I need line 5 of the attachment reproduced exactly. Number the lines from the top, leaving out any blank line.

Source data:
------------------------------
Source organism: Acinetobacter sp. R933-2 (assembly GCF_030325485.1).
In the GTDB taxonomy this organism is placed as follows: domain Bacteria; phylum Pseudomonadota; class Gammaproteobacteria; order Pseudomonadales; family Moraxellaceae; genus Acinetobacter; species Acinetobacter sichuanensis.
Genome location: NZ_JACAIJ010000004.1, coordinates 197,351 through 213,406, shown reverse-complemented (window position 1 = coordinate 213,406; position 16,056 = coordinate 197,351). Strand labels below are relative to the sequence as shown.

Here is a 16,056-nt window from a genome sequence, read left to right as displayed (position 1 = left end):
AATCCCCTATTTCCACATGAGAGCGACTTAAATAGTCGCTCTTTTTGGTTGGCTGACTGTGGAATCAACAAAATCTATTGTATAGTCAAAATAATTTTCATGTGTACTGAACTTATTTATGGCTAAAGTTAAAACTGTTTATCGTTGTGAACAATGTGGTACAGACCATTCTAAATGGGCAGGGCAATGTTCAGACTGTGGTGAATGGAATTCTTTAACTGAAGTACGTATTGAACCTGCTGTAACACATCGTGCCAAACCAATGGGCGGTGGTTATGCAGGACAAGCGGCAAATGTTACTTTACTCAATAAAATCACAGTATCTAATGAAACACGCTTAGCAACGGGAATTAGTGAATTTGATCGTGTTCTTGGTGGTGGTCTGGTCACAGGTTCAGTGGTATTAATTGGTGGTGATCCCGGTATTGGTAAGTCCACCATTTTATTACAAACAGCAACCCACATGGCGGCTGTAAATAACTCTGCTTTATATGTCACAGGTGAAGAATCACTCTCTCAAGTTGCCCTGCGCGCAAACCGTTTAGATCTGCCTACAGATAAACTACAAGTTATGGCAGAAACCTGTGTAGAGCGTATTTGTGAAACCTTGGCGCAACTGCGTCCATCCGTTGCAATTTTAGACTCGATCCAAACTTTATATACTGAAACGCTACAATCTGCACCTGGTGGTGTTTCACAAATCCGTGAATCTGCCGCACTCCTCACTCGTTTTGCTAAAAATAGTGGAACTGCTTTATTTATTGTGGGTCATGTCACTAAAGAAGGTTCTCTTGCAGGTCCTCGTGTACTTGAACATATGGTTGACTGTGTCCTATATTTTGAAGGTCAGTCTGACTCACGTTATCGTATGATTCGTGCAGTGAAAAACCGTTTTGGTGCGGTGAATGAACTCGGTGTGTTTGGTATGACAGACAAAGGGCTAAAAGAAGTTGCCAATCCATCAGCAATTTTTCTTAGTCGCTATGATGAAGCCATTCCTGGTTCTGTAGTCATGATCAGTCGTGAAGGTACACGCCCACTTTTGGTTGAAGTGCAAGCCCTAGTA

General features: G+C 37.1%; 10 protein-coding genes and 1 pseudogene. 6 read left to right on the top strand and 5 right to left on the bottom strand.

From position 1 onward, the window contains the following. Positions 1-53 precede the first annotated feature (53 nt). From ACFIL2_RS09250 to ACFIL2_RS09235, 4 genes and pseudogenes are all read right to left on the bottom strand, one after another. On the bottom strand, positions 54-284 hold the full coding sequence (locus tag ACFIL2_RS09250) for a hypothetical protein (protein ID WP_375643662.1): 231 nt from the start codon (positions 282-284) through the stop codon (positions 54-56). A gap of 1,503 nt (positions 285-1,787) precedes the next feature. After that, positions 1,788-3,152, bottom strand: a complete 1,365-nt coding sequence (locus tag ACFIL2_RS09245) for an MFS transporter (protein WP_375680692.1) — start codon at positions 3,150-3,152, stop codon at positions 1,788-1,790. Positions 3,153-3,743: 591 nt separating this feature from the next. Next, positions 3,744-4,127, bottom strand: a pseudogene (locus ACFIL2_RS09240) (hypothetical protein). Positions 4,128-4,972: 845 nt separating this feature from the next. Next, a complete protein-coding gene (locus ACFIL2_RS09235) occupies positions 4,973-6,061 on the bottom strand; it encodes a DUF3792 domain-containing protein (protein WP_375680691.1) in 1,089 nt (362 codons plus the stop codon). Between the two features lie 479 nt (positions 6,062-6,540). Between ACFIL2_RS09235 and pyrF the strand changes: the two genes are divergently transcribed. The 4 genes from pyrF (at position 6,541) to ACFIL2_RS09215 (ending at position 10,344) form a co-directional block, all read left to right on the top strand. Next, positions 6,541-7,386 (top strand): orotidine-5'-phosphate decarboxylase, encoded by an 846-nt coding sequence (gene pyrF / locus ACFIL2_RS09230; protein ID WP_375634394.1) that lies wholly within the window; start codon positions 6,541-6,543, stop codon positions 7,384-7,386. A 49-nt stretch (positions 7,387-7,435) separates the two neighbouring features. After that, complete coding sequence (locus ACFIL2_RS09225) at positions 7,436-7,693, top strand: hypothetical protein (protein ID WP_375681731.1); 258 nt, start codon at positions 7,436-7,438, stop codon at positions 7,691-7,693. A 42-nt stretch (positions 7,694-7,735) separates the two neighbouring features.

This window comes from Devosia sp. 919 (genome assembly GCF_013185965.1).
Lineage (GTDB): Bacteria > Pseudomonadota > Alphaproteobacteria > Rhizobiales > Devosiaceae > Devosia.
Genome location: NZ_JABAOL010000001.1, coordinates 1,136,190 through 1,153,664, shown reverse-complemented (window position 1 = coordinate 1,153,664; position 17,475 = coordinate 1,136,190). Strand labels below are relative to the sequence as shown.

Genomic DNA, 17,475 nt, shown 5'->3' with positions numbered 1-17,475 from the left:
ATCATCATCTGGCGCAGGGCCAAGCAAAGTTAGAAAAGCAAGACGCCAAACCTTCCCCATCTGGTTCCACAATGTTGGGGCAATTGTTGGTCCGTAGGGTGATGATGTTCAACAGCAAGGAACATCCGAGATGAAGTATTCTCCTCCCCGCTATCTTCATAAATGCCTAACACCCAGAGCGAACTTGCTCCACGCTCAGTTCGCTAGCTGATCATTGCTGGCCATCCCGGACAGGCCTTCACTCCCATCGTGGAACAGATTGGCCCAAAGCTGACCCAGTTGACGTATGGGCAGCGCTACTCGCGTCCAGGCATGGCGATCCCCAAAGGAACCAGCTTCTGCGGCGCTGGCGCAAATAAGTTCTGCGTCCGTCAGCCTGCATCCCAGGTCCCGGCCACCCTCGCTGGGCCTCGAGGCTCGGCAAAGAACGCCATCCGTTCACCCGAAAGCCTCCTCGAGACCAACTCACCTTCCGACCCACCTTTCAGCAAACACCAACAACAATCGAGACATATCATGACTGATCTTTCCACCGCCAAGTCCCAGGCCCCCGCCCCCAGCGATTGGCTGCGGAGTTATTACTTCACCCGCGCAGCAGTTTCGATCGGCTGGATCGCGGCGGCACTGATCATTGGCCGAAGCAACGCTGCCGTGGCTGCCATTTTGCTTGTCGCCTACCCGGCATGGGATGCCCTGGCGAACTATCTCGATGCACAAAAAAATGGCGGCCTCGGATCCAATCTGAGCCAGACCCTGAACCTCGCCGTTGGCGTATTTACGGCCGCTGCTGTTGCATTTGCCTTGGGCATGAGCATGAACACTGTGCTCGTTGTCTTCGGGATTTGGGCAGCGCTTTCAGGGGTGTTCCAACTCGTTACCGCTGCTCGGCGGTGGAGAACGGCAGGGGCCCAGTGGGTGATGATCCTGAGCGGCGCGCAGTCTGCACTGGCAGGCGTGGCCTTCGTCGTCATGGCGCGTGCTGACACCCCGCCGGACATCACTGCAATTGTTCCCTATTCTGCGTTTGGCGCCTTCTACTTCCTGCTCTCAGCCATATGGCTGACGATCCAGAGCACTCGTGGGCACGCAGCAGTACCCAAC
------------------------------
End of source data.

AATCCCCTATTTCCACATGAGAGCGACTTAAATAGTCGCTCTTTTTGGTTGGCTGACTGTGGAATCAACAAAATCTATTGTATAGTCAAAATAATTTTCATGTGTACTGAACTTATTTATGGCTAAAGTTAAAACTGTTTATCGTTGTGAACAATGTGGTACAGACCATTCTAAATGGGCAGGGCAATGTTCAGACTGTGGTGAATGGAATTCTTTAACTGAAGTACGTATTGAACCTGCTGTAACACATCGTGCCAAACCAATGGGCGGTGGTTATGCAGGACAAGCGGCAAATGTTACTTTACTCAATAAAATCACAGTATCTAATGAAACACGCTTAGCAACGGGAATTAGTGAATTTGATCGTGTTCTTGGTGGTGGTCTGGTCACAGGTTCAGTGGTATTAATTGGTGGTGATCCCGGTATTGGTAAGTCCACCATTTTATTACAAACAGCAACCCACATGGCGGCTGTAAATAACTCTGCTTTATATGTCACAGGTGAAGAATCACTCTCTCAAGTTGCCCTGCGCGCAAACCGTTTAGATCTGCCTACAGATAAACTACAAGTTATGGCAGAAACCTGTGTAGAGCGTATTTGTGAAACCTTGGCGCAACTGCGTCCATCCGTTGCAATTTTAGACTCGATCCAAACTTTATATACTGAAACGCTACAATCTGCACCTGGTGGTGTTTCACAAATCCGTGAATCTGCCGCACTCCTCACTCGTTTTGCTAAAAATAGTGGAACTGCTTTATTTATTGTGGGTCATGTCACTAAAGAAGGTTCTCTTGCAGGTCCTCGTGTACTTGAACATATGGTTGACTGTGTCCTATATTTTGAAGGTCAGTCTGACTCACGTTATCGTATGATTCGTGCAGTGAAAAACCGTTTTGGTGCGGTGAATGAACTCGGTGTGTTTGGTATGACAGACAAAGGGCTAAAAGAAGTTGCCAATCCATCAGCAATTTTTCTTAGTCGCTATGATGAAGCCATTCCTGGTTCTGTAGTCATGATCAGTCGTGAAGGTACACGCCCACTTTTGGTTGAAGTGCAAGCCCTAGTA